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The Covidian Education of a Girl’s Shillings

COVID-19 felt like the morning sun in the beginning of March; far enough not to blight my business but all it took was two weeks and the virus placed its bags on Ugandan soil ready to set up shop – and not the pop-up version.

The optimism in the country originally predicted slight changes in business weather but with the slow rate of infections and rapid recoveries, the climate seemed to still be quite sunny. I scoffed at any impending doom. Even with the onset of lockdown, this looked temporary and with minimal negative impact.

COVID-19 found me with a non-structured saving plan and expenses soaring through the roof. Currently, as far as this pandemic and my finances are concerned, my investment in financial literacy, maintenance of strict saving plan (twenty percent of my wages) and trying to monetize my hobbies has led to a complete 180-degree change.

I’d always thought I didn’t make enough to get so serious about finances and always treated my salary as a gift, spending half and giving away the rest, generally blinding myself to a false sense of self-care and charity. However, as an intern at a new job just three months past, I’d just received an income increase and had decided it was time to put on adult pants in the finance division. The past year involved a series of money conversations with pennywise friends to actualize this endeavour.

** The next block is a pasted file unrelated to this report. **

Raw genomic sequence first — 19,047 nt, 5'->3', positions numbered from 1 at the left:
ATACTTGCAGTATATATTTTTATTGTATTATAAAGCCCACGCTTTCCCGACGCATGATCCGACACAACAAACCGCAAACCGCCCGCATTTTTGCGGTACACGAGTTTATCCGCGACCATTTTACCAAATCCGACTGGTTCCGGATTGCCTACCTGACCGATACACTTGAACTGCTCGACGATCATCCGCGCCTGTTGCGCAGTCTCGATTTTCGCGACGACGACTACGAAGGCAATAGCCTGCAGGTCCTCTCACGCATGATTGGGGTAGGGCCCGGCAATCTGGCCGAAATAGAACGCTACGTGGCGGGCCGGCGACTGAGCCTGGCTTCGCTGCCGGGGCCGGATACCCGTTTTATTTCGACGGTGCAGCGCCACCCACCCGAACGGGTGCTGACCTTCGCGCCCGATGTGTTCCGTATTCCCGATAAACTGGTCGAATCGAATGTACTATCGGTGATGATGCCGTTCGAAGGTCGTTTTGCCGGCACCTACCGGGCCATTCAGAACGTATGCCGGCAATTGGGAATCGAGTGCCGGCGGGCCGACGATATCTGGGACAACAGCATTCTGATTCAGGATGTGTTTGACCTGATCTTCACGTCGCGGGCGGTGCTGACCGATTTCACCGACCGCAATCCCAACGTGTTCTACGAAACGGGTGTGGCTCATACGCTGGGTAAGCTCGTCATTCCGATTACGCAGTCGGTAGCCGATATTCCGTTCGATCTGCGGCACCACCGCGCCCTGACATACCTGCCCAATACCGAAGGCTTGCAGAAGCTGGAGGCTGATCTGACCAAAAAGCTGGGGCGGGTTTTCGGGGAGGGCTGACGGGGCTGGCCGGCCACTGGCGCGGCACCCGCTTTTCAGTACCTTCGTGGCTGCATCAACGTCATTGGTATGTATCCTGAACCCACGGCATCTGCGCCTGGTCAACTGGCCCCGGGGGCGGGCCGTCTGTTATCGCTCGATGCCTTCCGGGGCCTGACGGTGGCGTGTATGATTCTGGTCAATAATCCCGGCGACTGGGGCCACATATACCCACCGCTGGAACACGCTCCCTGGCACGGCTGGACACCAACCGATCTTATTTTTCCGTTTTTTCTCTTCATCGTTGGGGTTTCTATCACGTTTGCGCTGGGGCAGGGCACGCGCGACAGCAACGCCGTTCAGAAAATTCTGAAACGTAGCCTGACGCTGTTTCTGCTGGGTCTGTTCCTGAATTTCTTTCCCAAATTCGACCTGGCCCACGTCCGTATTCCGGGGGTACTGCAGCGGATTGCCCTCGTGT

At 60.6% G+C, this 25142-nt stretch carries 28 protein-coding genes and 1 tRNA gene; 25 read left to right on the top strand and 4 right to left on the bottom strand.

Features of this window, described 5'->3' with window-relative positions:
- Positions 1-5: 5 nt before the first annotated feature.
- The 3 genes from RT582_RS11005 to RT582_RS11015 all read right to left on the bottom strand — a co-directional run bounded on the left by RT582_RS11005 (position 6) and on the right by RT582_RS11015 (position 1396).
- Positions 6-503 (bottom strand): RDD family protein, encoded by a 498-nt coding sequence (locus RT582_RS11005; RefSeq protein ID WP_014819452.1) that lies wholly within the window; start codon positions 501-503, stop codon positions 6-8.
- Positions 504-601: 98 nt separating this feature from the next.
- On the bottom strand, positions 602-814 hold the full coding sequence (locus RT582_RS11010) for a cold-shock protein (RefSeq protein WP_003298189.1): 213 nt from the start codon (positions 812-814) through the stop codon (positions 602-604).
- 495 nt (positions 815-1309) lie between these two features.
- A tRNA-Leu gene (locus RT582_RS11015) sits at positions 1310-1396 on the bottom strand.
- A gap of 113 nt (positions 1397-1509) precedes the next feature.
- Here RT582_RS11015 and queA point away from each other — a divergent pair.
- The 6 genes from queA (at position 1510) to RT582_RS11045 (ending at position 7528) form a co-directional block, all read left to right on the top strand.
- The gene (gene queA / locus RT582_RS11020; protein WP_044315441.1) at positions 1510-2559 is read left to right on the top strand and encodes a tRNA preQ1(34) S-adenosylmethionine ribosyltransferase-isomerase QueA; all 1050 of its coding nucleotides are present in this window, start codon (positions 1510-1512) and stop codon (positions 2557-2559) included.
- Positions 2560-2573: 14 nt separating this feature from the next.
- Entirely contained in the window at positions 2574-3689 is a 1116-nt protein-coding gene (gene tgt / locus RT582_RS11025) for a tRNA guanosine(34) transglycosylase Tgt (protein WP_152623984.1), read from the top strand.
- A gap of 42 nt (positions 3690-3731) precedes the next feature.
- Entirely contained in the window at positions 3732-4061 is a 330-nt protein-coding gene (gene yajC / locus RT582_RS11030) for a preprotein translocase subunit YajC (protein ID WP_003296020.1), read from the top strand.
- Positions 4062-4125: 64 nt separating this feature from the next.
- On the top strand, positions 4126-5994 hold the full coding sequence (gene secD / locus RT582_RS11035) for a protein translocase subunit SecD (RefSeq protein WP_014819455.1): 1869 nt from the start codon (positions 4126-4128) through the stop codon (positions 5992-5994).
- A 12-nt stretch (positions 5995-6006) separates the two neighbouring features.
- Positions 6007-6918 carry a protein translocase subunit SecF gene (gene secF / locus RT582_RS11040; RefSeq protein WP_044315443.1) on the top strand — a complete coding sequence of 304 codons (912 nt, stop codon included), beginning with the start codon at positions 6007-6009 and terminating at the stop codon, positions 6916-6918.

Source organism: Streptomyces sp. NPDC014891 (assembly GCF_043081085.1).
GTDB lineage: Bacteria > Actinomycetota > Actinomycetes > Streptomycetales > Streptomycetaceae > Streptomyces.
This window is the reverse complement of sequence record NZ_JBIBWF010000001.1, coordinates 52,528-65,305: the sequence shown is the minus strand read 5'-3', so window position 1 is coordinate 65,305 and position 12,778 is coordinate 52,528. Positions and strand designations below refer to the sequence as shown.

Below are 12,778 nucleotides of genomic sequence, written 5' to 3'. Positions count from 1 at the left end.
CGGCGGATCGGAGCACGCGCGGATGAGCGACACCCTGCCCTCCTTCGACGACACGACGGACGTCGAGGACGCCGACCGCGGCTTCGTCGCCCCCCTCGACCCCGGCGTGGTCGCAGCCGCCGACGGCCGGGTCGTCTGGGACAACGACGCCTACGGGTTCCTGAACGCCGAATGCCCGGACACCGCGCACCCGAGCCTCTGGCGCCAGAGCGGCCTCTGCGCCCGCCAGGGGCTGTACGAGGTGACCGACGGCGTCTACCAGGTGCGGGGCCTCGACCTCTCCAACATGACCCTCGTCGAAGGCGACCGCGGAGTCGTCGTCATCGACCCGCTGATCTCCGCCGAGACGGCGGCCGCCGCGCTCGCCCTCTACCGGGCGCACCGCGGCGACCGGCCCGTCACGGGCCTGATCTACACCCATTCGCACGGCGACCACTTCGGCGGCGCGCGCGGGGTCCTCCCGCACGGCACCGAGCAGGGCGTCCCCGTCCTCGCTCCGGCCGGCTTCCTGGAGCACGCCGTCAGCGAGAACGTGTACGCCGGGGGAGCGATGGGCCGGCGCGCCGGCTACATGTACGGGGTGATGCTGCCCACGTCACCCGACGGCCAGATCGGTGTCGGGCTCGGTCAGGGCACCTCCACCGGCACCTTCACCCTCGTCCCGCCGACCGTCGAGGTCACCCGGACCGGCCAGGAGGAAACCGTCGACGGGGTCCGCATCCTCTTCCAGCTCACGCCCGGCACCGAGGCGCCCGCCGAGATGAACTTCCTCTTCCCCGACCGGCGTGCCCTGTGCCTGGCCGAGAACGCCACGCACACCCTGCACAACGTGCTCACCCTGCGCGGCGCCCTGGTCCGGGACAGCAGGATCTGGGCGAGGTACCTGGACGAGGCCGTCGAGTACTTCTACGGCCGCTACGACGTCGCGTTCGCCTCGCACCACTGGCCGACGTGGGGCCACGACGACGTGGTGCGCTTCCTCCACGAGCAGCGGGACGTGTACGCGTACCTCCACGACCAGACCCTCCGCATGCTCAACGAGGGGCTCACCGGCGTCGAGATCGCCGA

Late March 2020 would begin the journey to financial independence. I embarked on a knowledge hunt by having money conversations with peers and mentors through WhatsApp, meet-ups and even just phone calls. One mentor shared that they’d started saving and budgeting at the age of sixteen; even with a first job that paid less than about 200,000 shillings a month. This was news to me, magical even; I thought only millionaires saved and budgeted, they had no option with all that money.

I was also ushered to YouTube lessons on the topic. One particular channel – Millennial Money – showcased different young people’s relationship with money and I was hooked. Binging 50 episodes in one night was probably not healthy but I picked up a thing or two. However, I could not relate quite well with American millennials or their dollars. Even when I converted their numbers to percentages, I consequently steered to Ugandan or at least African content.

Google was a sore with this, throwing at me materials from three years ago of maybe a Forbes Africa entrepreneur under 40. No, I needed something more relatable and small-scale so I stalked Uganda social media and found Teesa Advisory Services, which led me to other related pages such as Femme Money Moves and with the surge of live virtual mini conferences I latched onto anything educative to do with money.